While it is true that Metro and Kennard are at the top of the state in terms of test scores, there are quite a few magnet schools that are "failing" according to MSIP, the state accreditation organization. Additionally, the schools that have been labeled as "failing" are also the schools which White middle-class parents have mostly abandoned. Curiouser and curiouser.

This realization shocked me back to my principles. It made me angry. Because while I know you can't tell the whole story from an MSIP score or MAP test results, you would be hard pressed to convince the general public of that. What they see in terms of statistics is what they believe. At the same time, it was a reminder that school quality is largely a social construction. And magnet schools have been perceived as yet another magic bullet, when in fact, they are not.

It made me realize that my son is just a well off in a neighborhood school that actually has a passing MSIP score. And it reminded me that my school is what I put into it. As much as we have already invested in the school in terms of time and money, we will have to stick around for the long haul to see the pay off. Because school reform is a long, slow burn. Solidarity is a commitment.

This leads me to my final point. I had a conversation with a friend recently who suggested that I am really advocating for gentrification. In other words, sustainable social justice requires some that people with resources to join arms with people who have fewer resources. At the time, I internally resisted but couldn't see the nuance for all rehabbers. Here is my delayed come-back.

Absolutely, there is a place for privileged folks like me. However, I see gentrification as a move to replace the local population with privileged people. Solidarity, on the other hand, focuses on low turn-over rates and sustainable growth. It's a subtle, but important different.

So to all my White and middle-class people working for social justice in marginalized spaces (and to myself):

Keep Calm Font Poster

and solidarity on.

Friday, September 20, 2013

The blog post that lost friends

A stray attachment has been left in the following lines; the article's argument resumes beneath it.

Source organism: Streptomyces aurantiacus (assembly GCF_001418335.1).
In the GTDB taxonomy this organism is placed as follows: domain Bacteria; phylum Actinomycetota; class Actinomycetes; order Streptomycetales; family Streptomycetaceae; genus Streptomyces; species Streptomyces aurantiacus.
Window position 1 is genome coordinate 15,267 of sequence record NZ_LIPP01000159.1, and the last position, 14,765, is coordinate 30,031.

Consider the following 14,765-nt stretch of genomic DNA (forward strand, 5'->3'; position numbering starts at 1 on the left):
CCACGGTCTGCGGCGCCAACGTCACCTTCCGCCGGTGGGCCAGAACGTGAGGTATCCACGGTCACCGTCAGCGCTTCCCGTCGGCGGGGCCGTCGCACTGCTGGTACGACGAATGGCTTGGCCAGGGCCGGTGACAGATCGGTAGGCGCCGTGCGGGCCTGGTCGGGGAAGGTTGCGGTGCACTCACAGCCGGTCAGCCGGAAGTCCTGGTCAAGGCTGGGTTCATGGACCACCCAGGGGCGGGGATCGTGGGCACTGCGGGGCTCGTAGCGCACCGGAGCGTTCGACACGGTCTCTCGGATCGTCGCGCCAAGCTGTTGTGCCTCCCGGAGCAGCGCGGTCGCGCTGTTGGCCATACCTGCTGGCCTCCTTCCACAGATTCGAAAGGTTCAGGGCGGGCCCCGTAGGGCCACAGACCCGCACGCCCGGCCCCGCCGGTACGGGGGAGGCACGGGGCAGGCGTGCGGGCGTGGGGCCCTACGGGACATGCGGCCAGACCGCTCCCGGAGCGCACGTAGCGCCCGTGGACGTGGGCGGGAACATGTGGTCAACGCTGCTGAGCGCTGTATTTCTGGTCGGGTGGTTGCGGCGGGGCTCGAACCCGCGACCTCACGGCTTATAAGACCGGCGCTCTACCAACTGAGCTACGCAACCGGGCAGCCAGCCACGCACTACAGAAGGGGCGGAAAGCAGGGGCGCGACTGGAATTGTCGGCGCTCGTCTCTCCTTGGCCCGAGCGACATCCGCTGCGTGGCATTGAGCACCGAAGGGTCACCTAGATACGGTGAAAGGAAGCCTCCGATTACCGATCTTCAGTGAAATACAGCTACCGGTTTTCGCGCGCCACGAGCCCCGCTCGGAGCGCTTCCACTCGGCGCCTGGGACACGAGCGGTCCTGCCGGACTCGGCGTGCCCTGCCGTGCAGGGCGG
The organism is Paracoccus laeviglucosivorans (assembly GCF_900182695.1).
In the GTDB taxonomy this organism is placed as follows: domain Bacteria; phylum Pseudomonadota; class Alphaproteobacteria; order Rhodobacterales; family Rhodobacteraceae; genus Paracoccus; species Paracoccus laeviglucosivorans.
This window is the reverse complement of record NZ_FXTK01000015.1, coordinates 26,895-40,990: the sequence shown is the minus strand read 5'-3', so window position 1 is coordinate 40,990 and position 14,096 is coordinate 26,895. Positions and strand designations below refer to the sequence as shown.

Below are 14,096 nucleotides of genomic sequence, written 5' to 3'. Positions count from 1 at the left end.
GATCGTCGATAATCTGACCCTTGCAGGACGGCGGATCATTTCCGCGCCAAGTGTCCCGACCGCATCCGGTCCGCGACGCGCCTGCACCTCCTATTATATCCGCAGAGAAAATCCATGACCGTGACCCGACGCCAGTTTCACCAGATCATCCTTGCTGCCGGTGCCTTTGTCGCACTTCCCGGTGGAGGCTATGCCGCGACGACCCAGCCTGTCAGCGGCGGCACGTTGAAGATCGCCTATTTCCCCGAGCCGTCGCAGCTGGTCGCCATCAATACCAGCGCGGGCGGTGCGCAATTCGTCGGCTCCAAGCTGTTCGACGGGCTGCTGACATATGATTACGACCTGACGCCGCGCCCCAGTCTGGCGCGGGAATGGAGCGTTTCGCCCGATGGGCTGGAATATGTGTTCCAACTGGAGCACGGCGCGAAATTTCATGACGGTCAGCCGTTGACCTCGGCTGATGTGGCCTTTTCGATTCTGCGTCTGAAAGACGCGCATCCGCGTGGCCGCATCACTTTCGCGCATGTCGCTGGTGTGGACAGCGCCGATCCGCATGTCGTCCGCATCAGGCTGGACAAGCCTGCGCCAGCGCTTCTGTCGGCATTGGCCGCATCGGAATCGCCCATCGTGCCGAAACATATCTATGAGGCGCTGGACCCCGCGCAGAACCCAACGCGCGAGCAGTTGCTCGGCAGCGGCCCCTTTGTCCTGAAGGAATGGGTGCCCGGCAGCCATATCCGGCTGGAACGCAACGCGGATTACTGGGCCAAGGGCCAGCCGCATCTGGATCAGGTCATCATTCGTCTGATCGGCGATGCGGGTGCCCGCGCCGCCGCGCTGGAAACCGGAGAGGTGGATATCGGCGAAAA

I was going through my old blog posts and noticed a big shift starting last summer.  Not only did I dramatically change topics, from granola and chickens to the social construction of "race," but I picked up quite a few more readers along the way.  Not that granola and chickens aren't interesting.

I think the major change was my level of passion.  And by passion, I may mean that I got angry.  Really angry.  See, there was this blog post.  This "look-mom-I-went-to-the-library" blog post.  I was excited.  I was motivated.

And White people attacked me.  People I knew.  People I cared about.  They said that racism wasn't real.  They said, if racism did exist it was because people like me went to grad school and got brainwashed.  If I could just stop reading about it, it would all go away.  I actually lost friends over this first post.

But then there were other friends who were intrigued.  Specifically, one friend, a Black woman, asked me to write about what I was reading.  She wanted to know more.  So I kept writing, clunky at first, figuring things out as I went along.  It was dry.  But I was learning.

I have stopped being so shocked and hurt about that initial reaction.  I am better at seeing through the rhetoric.  I don't get confused when people go all "colorblind" on me.  I try to remember the positive dialogues that have happened, the encouragement along the way.  I'm still angry, but I have more compassion. 

So I've come a long way.  I have a long way to go. And we have new chickens.

My question for my readers: What would you like to see more of?  Do you have questions about my journey, urban education, anti-racism, or anything else? Let me know!